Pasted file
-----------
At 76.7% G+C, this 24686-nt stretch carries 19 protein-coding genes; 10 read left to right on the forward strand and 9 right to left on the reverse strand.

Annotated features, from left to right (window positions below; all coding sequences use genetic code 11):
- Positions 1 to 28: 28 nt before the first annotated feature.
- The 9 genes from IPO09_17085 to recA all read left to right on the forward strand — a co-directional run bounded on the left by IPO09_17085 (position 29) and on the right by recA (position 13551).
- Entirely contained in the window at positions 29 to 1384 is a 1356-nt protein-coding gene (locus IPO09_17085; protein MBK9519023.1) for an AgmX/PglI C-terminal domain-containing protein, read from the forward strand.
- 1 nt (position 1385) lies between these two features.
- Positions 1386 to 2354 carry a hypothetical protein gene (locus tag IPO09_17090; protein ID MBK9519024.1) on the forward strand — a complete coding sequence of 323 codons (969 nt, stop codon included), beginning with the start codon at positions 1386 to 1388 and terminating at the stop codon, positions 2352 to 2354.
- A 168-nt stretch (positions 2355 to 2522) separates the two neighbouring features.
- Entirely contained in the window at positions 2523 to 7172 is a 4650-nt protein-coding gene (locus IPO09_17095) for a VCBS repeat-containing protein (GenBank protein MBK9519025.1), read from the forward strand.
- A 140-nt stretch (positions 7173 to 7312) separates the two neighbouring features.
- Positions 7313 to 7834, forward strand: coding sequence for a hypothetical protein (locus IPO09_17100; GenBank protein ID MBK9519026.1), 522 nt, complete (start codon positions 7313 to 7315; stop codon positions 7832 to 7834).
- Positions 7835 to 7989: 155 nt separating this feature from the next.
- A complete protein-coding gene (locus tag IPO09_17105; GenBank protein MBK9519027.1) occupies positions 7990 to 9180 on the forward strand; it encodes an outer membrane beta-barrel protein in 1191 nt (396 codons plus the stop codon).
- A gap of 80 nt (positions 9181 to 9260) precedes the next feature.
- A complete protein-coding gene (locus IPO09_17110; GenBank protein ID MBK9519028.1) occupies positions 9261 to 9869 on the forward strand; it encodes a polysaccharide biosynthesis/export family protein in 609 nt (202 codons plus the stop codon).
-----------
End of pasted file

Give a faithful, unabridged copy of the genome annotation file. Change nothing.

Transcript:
At 76.7% G+C, this 24686-nt stretch carries 19 protein-coding genes; 10 read left to right on the forward strand and 9 right to left on the reverse strand.

Annotated features, from left to right (window positions below; all coding sequences use genetic code 11):
- Positions 1 to 28: 28 nt before the first annotated feature.
- The 9 genes from IPO09_17085 to recA all read left to right on the forward strand — a co-directional run bounded on the left by IPO09_17085 (position 29) and on the right by recA (position 13551).
- Entirely contained in the window at positions 29 to 1384 is a 1356-nt protein-coding gene (locus IPO09_17085; protein MBK9519023.1) for an AgmX/PglI C-terminal domain-containing protein, read from the forward strand.
- 1 nt (position 1385) lies between these two features.
- Positions 1386 to 2354 carry a hypothetical protein gene (locus tag IPO09_17090; protein ID MBK9519024.1) on the forward strand — a complete coding sequence of 323 codons (969 nt, stop codon included), beginning with the start codon at positions 1386 to 1388 and terminating at the stop codon, positions 2352 to 2354.
- A 168-nt stretch (positions 2355 to 2522) separates the two neighbouring features.
- Entirely contained in the window at positions 2523 to 7172 is a 4650-nt protein-coding gene (locus IPO09_17095) for a VCBS repeat-containing protein (GenBank protein MBK9519025.1), read from the forward strand.
- A 140-nt stretch (positions 7173 to 7312) separates the two neighbouring features.
- Positions 7313 to 7834, forward strand: coding sequence for a hypothetical protein (locus IPO09_17100; GenBank protein ID MBK9519026.1), 522 nt, complete (start codon positions 7313 to 7315; stop codon positions 7832 to 7834).
- Positions 7835 to 7989: 155 nt separating this feature from the next.
- A complete protein-coding gene (locus tag IPO09_17105; GenBank protein MBK9519027.1) occupies positions 7990 to 9180 on the forward strand; it encodes an outer membrane beta-barrel protein in 1191 nt (396 codons plus the stop codon).
- A gap of 80 nt (positions 9181 to 9260) precedes the next feature.
- A complete protein-coding gene (locus IPO09_17110; GenBank protein ID MBK9519028.1) occupies positions 9261 to 9869 on the forward strand; it encodes a polysaccharide biosynthesis/export family protein in 609 nt (202 codons plus the stop codon).